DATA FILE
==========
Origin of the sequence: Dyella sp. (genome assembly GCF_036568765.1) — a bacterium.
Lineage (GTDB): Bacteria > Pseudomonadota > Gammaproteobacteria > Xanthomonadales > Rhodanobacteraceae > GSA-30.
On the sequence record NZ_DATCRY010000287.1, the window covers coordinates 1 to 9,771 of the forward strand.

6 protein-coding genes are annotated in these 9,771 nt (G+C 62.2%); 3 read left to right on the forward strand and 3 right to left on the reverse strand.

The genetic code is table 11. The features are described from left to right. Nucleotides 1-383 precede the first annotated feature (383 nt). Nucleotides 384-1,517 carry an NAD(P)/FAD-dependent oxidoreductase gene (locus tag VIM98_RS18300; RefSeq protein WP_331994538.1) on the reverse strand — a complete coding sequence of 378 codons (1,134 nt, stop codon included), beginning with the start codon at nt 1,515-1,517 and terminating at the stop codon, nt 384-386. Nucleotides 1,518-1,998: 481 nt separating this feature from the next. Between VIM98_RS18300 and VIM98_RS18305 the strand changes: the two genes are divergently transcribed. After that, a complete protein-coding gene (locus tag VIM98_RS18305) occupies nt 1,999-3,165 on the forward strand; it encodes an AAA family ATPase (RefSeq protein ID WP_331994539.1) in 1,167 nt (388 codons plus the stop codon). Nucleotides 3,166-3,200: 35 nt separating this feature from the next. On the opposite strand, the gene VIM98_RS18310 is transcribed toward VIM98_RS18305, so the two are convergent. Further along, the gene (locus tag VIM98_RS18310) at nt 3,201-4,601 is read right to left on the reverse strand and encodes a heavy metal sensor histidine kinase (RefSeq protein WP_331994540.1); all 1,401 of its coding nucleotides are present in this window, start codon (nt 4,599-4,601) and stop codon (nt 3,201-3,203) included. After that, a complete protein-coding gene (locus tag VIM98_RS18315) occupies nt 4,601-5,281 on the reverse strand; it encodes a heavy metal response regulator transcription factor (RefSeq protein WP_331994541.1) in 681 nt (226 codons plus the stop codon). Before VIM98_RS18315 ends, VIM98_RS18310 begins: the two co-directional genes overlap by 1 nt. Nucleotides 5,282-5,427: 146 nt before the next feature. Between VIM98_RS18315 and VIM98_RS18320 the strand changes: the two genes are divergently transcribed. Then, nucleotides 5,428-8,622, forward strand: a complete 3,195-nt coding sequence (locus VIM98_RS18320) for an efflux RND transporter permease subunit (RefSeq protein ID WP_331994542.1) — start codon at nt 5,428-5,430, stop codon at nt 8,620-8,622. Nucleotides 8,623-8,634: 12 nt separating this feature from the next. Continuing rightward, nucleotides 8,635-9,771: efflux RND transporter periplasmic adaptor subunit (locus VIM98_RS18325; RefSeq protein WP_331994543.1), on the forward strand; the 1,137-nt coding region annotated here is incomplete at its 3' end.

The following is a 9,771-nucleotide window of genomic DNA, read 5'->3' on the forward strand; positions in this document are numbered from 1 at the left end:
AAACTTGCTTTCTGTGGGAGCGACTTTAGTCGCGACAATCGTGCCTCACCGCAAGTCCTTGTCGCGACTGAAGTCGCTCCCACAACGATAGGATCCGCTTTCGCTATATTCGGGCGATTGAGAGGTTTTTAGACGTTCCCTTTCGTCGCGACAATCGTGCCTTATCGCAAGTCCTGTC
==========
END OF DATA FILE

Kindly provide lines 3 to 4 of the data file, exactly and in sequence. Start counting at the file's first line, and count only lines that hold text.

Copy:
On the sequence record NZ_DATCRY010000287.1, the window covers coordinates 1 to 9,771 of the forward strand.

6 protein-coding genes are annotated in these 9,771 nt (G+C 62.2%); 3 read left to right on the forward strand and 3 right to left on the reverse strand.